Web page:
There are so many stories we read about, hear and witness, but there is one enforcement division that just doesn’t get enough attention.
I’m talking about parking enforcement officers. These officers work for police departments all across America and almost never get the recognition they deserve.
During the course of the week, on patrol, whether it’s in lots that require permits, train stations, hourly parking on streets, loading zones or handicap locations, the PEO is covering a vast amount of territory and dealing with the general public in a serious way.
Dealing with people is always a serious matter, and at times, even with strict rules that are in effect, people can lose control of their temper or even go to extreme measures of confrontation over a simple parking summons.
In fact, there have been times when individuals have become so irate over a warning that was given, simply because they were under the impression that a ticket that accompanies a fine has been issued.
Do we get harassed? Of course we do.
Does it at times get intense? You bet it does.
There’s never a dull moment and every day is different. What is the motive for it? Where does it come from? At times, a person will try to pull you into a verbal confrontation, and the real test begins. That’s where discretion and wisdom are vital.
Even in this capacity, professionalism and wisdom go along way, and you must be able to respond correctly in the heat of the moment.
I have a simple saying: “What you pour out in a community, will ultimately be poured in.”
The goal is to be positive in every way.
Motorists today can often get more frustrated with parking violations than traffic violations because they have not had the opportunity to plead their case. In most cases, individuals come to their vehicle with a summons already issued, and if they see the enforcement officer anywhere in the vicinity, that’s when the sparks fly.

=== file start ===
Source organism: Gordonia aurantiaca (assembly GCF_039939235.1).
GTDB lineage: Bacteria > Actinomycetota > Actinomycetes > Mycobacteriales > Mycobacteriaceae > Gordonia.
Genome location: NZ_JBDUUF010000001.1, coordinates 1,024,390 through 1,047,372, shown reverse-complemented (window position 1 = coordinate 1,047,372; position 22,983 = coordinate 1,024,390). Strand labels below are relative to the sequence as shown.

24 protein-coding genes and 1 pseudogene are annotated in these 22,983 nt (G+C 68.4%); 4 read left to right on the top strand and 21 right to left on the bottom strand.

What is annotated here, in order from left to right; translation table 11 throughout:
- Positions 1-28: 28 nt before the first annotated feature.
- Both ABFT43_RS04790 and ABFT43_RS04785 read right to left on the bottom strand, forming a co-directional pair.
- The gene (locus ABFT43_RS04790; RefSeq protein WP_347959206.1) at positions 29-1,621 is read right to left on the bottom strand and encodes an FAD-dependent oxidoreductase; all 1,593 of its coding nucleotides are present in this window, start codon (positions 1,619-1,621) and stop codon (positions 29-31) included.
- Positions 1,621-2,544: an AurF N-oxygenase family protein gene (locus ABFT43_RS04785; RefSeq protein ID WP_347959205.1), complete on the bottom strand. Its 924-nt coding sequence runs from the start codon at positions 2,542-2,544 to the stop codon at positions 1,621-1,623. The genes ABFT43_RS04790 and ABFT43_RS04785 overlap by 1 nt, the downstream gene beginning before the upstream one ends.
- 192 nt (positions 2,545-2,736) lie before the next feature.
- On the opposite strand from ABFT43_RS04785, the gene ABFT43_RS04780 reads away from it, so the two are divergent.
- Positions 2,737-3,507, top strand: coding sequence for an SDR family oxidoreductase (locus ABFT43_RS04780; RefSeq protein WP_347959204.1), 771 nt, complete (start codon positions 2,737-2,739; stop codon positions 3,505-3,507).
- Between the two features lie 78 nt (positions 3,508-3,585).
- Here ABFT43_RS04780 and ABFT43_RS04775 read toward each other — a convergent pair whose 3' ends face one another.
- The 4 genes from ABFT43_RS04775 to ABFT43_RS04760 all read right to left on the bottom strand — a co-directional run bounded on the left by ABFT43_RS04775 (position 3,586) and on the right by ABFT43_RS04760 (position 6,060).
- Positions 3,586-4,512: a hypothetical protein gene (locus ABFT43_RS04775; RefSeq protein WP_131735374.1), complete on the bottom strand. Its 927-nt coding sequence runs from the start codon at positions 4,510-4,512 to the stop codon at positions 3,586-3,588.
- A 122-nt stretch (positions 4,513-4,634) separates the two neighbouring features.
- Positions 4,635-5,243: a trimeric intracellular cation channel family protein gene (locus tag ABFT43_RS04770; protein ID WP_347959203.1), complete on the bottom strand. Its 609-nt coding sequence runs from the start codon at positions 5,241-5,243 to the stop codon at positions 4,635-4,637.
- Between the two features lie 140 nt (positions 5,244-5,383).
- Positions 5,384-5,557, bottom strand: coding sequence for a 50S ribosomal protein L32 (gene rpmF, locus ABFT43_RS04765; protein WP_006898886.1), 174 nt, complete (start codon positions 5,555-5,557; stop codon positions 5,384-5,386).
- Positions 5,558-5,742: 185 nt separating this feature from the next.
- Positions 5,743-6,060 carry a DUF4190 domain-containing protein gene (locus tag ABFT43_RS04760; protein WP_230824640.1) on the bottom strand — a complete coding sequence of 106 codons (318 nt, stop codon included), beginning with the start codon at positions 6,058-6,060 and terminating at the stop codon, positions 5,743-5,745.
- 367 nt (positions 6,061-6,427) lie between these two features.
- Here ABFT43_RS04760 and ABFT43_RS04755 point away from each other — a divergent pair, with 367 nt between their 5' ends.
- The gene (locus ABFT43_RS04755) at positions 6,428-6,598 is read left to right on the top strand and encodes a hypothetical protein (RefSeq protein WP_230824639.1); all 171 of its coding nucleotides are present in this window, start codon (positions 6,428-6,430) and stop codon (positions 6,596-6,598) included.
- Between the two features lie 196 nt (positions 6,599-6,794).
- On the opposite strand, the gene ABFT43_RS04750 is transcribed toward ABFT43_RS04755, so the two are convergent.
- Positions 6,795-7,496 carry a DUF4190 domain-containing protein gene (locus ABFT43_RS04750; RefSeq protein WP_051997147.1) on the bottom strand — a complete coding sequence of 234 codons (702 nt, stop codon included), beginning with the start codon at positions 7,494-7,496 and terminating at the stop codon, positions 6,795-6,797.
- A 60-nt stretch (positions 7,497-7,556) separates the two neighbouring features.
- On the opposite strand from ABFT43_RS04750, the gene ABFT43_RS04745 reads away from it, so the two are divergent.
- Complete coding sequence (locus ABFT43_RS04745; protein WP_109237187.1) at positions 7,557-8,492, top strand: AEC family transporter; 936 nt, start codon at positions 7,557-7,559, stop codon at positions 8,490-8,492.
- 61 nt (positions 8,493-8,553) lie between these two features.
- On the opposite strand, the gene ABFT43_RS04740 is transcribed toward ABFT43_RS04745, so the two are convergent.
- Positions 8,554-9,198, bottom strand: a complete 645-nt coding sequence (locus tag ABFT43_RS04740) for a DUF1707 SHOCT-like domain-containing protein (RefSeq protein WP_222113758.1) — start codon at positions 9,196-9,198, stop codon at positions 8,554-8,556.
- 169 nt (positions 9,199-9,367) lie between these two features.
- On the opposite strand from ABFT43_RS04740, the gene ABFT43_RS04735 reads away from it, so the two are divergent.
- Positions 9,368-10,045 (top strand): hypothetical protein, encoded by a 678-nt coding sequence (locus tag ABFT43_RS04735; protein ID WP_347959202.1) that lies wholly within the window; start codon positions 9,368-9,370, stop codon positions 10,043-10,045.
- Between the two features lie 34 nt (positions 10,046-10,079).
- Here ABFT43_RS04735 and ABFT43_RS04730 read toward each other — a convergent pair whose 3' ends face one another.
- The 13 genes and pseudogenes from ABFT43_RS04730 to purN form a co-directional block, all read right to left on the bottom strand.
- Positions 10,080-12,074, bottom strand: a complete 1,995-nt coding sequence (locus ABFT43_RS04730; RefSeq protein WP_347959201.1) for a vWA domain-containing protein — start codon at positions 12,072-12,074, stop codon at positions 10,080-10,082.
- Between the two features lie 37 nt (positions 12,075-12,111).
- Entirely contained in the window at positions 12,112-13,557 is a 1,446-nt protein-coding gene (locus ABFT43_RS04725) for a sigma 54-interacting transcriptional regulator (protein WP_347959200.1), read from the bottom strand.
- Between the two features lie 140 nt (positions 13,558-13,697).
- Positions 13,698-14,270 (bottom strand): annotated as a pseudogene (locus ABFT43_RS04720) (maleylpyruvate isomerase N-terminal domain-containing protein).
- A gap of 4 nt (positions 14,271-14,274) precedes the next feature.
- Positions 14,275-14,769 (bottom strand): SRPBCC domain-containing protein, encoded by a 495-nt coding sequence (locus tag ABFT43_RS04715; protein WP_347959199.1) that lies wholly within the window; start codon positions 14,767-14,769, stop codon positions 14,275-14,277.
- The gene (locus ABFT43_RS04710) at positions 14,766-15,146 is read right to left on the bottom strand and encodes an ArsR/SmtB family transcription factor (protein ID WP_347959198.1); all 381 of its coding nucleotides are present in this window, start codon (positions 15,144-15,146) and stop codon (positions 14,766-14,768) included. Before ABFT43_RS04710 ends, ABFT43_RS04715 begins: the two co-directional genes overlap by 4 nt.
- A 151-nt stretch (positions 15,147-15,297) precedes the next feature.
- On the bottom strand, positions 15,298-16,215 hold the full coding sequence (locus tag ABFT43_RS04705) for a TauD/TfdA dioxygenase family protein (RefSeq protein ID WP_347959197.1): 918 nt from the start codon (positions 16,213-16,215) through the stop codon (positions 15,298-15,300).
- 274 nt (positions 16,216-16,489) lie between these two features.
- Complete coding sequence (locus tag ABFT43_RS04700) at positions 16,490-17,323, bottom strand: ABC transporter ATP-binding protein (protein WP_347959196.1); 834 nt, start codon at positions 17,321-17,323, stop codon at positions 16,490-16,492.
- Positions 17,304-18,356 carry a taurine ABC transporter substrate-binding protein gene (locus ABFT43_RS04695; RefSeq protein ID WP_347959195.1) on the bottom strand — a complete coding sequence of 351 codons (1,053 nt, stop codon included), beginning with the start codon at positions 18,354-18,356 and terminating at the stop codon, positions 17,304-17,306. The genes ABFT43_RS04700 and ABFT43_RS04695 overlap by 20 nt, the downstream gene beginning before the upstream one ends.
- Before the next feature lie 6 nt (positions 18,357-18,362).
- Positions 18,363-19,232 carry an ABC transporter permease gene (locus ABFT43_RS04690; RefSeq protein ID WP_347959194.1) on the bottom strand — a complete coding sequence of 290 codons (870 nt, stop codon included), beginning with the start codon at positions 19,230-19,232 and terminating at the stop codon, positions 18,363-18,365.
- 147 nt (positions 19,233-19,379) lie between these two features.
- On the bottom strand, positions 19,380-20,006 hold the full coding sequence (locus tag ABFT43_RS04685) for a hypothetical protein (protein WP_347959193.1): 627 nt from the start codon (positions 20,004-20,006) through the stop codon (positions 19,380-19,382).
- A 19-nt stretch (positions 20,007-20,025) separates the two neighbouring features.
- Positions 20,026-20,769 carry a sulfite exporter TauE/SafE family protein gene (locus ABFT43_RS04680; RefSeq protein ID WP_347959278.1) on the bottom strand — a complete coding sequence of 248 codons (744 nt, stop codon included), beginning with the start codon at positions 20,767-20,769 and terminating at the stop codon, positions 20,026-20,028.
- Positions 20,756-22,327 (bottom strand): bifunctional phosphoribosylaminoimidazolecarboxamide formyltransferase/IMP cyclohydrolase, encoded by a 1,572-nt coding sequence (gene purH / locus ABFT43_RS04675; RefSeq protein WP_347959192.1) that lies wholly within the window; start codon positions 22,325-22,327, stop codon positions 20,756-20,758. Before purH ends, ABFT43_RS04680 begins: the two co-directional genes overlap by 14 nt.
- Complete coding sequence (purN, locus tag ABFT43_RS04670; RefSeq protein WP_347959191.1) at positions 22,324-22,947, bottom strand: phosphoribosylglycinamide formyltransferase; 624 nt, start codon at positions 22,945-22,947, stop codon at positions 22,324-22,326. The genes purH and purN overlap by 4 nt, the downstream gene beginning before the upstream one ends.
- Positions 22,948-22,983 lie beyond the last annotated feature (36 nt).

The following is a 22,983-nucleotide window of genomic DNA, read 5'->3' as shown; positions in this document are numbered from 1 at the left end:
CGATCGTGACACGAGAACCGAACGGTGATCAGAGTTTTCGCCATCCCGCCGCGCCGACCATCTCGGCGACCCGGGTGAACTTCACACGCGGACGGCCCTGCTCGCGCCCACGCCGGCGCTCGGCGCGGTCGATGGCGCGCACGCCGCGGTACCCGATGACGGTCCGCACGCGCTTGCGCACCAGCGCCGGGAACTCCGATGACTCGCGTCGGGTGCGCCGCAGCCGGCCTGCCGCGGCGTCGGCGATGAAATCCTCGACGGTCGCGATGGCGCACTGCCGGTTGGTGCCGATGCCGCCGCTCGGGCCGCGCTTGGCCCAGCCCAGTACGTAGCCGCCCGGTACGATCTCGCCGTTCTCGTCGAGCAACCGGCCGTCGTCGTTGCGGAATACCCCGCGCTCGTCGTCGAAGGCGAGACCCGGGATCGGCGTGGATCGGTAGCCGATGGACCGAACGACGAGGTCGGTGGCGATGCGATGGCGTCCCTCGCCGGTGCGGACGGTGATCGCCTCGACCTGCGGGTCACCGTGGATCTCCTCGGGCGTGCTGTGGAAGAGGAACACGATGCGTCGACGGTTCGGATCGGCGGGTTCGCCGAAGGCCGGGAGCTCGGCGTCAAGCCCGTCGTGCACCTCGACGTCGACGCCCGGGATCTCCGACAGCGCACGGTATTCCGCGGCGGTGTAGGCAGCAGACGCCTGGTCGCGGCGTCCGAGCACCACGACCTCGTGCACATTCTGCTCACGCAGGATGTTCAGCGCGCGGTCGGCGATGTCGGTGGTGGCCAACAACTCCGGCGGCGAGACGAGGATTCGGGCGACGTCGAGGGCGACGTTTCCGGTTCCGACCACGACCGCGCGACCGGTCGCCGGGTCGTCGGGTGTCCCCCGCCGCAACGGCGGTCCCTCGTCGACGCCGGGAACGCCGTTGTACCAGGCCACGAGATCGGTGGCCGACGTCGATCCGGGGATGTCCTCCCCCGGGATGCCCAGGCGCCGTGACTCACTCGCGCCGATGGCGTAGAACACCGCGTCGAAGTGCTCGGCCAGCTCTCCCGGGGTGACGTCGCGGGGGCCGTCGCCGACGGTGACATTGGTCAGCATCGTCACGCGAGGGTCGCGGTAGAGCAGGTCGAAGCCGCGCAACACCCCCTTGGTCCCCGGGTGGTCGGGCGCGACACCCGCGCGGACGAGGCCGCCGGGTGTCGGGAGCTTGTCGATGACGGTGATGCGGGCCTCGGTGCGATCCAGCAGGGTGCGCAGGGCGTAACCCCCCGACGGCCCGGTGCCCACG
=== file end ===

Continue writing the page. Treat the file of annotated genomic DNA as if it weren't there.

In fact, in my experience as a PEO, individuals have become so distraught and have vented their anger because they did not take the ordinances seriously. Or in some cases, they assumed that they would never get caught. It’s the hidden enforcement that plays a pivotal role in communities and significantly helps with keeping community parking in compliance.
Unfortunately today, many people have found the orange rectangle on their windshield, and when that comes in sight, the game changes significantly. There is a bright side to all of this though, and I’m not referring to the color of the ticket.
There’s an impact that is made in the community in a positive way through how an officer relates to the public. When the community can see and recognize that you have a mindset not just to issue a summons, but rather a desire to help bring understanding regarding the laws, and at times showing grace and serving, people will change their mindset and reactions will be more favorable in the heat of the moment.
Even with this type of work, there are so many ways the officer can be a light in a dark place. How that is achieved is operating in a capacity that shows you are working with them – not against them.
In closing, I can say that there have been may scenarios that came forth during a shift of mine that have become very rewarding. When people see you have a valued interest in their life, everything changes. That’s just one piece of the puzzle that can help facilitate great change in a community. So the next time you see a PEO on the street, know that their job isn’t as simple as it looks. They are just the hidden officer behind the scenes.
For more information regarding USLEO, please visit, www.usleo.org